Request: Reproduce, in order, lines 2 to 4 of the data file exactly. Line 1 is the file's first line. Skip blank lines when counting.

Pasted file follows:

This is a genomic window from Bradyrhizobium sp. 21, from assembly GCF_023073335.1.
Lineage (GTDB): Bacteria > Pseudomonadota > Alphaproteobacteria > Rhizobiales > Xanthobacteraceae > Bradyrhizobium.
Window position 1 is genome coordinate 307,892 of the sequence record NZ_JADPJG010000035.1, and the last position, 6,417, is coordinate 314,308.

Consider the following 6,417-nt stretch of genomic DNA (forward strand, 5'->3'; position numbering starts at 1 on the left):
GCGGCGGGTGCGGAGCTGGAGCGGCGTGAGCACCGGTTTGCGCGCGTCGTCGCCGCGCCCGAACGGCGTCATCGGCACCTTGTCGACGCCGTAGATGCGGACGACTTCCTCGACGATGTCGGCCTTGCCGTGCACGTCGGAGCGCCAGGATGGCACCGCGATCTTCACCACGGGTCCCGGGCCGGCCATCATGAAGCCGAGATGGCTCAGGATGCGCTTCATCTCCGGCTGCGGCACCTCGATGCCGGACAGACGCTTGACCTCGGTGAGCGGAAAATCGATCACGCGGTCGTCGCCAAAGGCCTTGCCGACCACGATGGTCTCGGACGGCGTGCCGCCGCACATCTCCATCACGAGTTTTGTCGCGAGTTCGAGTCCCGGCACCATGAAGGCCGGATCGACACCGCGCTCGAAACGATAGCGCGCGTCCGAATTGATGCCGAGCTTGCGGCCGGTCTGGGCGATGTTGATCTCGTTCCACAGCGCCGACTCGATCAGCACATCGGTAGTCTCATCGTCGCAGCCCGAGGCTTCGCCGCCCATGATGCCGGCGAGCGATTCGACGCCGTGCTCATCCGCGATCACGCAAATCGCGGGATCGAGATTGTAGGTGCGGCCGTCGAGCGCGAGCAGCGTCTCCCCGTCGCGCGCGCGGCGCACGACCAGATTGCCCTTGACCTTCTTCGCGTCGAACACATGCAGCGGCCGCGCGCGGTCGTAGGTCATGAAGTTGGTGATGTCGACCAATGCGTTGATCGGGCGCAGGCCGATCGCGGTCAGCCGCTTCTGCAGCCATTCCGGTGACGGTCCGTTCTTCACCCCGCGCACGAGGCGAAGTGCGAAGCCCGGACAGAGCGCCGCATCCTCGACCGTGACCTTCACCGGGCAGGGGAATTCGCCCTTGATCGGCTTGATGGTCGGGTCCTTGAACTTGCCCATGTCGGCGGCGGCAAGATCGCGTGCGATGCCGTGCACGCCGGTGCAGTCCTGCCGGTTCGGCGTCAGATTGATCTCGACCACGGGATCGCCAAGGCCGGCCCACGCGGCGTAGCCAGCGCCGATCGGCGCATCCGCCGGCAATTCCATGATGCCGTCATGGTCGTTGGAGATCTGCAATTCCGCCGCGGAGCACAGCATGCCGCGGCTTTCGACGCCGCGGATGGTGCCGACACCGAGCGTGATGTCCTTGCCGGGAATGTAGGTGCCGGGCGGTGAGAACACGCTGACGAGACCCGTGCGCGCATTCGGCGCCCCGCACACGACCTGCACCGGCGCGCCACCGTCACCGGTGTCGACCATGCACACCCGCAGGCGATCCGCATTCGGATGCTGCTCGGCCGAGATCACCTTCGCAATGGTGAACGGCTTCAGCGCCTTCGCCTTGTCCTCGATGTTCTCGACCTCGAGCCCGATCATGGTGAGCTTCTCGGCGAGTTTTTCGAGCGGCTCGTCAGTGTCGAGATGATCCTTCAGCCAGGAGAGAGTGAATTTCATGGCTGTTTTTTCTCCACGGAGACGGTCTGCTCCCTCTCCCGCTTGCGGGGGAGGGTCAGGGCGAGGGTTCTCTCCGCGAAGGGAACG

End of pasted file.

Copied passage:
Lineage (GTDB): Bacteria > Pseudomonadota > Alphaproteobacteria > Rhizobiales > Xanthobacteraceae > Bradyrhizobium.
Window position 1 is genome coordinate 307,892 of the sequence record NZ_JADPJG010000035.1, and the last position, 6,417, is coordinate 314,308.

Consider the following 6,417-nt stretch of genomic DNA (forward strand, 5'->3'; position numbering starts at 1 on the left):